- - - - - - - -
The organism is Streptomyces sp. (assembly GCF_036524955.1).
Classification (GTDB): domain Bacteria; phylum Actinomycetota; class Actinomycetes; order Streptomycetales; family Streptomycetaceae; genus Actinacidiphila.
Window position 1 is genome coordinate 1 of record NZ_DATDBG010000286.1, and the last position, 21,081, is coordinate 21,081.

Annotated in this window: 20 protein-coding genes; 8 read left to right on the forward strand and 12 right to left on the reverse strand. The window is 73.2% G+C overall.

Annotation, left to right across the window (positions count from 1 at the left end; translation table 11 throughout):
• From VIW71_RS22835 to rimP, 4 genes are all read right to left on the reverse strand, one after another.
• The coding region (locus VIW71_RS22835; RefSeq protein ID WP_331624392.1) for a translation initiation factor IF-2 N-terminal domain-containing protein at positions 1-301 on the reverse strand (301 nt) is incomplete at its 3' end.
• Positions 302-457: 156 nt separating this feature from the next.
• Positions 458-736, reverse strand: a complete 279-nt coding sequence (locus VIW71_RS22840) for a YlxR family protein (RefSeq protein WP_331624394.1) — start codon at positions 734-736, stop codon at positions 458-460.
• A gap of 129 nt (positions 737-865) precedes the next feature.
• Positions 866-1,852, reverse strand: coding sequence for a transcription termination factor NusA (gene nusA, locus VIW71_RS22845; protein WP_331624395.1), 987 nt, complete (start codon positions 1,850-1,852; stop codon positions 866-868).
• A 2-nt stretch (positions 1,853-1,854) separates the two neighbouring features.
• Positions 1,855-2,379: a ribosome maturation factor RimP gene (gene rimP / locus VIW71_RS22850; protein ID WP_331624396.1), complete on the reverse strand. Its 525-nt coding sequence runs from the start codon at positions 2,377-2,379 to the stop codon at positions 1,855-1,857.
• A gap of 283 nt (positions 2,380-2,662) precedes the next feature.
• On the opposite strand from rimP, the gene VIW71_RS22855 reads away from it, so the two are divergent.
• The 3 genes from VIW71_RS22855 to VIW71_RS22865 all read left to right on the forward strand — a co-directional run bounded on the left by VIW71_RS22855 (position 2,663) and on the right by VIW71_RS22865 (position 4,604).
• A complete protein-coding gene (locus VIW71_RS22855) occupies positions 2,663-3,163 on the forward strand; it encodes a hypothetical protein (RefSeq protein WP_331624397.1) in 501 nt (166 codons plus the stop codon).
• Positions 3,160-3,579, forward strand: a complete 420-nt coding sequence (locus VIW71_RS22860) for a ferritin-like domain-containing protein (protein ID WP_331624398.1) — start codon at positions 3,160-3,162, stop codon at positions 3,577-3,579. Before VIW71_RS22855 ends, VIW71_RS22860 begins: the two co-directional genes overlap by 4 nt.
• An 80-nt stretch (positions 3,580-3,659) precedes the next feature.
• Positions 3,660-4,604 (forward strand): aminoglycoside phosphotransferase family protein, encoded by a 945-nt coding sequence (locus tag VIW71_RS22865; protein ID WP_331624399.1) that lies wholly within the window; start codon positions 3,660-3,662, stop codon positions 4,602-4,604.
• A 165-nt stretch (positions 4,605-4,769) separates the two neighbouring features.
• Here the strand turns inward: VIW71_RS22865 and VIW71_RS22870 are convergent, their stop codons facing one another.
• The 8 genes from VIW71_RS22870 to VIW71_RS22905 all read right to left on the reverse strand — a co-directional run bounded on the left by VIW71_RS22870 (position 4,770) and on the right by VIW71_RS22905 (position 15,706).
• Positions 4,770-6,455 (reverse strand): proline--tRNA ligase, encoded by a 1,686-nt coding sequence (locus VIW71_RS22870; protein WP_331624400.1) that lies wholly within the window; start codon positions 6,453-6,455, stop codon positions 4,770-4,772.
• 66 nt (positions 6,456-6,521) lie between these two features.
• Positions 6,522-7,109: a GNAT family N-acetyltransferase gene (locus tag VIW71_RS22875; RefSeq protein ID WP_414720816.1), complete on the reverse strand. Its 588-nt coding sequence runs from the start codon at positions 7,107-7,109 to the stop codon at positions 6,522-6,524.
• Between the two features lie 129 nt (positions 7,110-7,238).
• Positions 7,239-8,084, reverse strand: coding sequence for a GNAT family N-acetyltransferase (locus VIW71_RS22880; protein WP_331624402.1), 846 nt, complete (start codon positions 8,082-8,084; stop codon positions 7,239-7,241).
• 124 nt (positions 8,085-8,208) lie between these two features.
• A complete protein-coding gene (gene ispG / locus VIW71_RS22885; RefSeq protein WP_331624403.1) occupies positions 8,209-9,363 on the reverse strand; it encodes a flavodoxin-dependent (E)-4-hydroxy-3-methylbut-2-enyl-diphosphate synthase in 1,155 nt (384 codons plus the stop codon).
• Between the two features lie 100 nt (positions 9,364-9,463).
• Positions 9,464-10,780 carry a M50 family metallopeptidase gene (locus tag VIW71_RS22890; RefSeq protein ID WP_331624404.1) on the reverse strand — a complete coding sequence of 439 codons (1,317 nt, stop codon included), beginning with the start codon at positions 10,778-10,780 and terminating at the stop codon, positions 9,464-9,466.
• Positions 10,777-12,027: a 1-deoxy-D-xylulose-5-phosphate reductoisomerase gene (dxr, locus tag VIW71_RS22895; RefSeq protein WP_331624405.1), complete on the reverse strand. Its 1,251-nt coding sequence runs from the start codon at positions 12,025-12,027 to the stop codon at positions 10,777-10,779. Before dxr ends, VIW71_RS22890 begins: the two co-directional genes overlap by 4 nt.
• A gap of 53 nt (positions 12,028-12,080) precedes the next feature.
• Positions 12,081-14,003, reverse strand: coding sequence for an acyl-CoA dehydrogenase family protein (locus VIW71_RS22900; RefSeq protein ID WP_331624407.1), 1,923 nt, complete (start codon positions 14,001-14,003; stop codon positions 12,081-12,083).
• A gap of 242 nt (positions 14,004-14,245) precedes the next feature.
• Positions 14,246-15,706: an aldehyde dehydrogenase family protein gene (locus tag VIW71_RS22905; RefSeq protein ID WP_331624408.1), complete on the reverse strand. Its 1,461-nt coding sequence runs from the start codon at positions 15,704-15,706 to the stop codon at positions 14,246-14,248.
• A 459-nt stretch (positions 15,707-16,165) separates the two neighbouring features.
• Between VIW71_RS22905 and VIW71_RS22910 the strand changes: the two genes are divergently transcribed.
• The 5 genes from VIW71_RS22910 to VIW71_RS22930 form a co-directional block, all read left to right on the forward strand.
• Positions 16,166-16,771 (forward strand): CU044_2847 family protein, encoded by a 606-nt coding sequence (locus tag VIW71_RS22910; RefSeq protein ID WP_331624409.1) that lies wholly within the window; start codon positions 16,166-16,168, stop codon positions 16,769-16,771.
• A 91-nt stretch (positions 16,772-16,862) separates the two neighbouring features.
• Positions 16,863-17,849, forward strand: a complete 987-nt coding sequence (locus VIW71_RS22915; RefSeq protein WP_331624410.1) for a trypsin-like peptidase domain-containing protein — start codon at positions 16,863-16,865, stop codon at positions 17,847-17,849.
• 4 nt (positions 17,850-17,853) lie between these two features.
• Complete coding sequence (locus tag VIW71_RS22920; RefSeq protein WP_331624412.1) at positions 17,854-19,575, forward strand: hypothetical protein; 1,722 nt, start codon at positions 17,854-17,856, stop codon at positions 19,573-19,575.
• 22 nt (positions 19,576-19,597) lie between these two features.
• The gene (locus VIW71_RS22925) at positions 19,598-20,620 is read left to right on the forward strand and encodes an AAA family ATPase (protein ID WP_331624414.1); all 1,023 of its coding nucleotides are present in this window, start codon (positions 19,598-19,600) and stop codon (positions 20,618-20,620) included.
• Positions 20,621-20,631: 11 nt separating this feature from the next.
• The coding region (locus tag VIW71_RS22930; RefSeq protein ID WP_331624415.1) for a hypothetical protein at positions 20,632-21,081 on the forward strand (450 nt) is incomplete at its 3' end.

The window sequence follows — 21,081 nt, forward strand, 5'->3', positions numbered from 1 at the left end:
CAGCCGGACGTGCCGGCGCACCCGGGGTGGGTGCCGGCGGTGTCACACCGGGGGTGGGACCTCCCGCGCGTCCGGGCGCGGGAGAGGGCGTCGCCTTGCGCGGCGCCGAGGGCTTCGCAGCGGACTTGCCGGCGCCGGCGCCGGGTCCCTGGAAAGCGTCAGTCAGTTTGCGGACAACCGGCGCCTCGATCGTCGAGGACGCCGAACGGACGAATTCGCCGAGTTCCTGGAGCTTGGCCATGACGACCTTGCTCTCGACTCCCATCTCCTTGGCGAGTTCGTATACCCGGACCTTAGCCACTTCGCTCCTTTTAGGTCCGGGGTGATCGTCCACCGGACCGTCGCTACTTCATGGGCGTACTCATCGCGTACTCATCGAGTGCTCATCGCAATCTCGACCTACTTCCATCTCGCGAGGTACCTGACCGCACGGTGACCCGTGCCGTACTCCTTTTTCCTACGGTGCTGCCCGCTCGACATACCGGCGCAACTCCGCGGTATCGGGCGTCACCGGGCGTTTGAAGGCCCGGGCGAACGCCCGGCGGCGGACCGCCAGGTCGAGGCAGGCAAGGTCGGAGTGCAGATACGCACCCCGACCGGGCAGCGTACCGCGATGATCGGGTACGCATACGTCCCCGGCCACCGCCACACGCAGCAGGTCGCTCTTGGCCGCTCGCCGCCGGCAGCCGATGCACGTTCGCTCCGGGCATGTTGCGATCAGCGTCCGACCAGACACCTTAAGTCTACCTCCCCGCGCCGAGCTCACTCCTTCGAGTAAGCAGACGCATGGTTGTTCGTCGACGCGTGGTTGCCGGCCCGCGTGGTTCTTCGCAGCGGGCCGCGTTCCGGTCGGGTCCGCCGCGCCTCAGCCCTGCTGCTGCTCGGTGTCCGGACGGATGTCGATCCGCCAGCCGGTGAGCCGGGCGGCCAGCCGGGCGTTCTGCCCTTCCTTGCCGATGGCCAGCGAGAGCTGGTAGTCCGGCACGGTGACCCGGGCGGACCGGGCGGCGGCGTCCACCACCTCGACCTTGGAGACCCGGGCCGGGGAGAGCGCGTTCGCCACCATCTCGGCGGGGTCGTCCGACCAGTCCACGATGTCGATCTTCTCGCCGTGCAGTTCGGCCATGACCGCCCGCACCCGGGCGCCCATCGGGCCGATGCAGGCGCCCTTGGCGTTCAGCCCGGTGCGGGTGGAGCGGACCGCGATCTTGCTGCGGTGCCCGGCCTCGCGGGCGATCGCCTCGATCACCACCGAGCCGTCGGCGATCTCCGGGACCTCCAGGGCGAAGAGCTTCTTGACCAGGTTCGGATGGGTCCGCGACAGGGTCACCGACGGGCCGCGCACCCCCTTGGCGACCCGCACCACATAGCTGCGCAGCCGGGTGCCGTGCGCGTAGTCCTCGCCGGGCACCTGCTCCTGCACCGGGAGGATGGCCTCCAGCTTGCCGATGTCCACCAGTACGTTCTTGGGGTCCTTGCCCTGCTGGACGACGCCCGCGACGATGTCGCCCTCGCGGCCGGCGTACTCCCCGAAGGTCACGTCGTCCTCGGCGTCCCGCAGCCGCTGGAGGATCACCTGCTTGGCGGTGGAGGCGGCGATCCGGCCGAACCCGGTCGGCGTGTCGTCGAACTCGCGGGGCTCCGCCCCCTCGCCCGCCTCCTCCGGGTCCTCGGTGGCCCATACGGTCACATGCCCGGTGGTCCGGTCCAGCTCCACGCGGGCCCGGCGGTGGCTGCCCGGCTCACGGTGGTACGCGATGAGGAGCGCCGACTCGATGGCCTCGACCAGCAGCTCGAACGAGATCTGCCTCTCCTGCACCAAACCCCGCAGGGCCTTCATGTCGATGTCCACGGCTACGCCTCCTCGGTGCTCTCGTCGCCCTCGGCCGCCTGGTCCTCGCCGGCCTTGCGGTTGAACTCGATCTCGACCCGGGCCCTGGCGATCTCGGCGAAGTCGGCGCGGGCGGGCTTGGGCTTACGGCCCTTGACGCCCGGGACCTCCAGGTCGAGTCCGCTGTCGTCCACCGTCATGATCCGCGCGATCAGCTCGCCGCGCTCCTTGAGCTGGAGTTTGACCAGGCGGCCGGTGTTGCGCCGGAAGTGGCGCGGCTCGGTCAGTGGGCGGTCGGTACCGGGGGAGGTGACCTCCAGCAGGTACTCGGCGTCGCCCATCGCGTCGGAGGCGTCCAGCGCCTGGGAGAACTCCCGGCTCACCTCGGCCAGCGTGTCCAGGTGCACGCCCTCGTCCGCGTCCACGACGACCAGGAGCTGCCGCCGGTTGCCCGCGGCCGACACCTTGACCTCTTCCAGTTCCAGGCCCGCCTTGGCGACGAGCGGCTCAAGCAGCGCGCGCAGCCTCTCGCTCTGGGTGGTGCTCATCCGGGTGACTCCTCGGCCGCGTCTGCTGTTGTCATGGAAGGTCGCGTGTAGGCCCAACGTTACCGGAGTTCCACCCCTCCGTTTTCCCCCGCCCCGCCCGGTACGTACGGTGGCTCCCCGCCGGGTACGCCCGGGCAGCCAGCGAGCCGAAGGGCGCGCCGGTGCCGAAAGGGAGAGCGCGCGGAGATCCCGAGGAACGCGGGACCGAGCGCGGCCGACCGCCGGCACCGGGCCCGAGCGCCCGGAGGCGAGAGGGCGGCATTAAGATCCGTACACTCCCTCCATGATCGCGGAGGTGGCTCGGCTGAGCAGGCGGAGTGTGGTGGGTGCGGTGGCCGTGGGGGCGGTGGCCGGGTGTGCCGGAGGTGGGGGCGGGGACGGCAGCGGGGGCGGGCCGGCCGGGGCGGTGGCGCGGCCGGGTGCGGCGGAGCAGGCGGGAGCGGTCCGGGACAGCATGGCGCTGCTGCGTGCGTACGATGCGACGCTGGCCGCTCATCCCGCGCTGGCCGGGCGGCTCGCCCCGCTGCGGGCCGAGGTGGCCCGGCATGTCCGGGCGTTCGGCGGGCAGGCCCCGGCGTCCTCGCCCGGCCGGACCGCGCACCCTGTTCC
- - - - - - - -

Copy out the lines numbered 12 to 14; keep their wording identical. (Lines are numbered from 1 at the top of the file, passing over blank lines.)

• A 2-nt stretch (positions 1,853-1,854) separates the two neighbouring features.
• Positions 1,855-2,379: a ribosome maturation factor RimP gene (gene rimP / locus VIW71_RS22850; protein ID WP_331624396.1), complete on the reverse strand. Its 525-nt coding sequence runs from the start codon at positions 2,377-2,379 to the stop codon at positions 1,855-1,857.
• A gap of 283 nt (positions 2,380-2,662) precedes the next feature.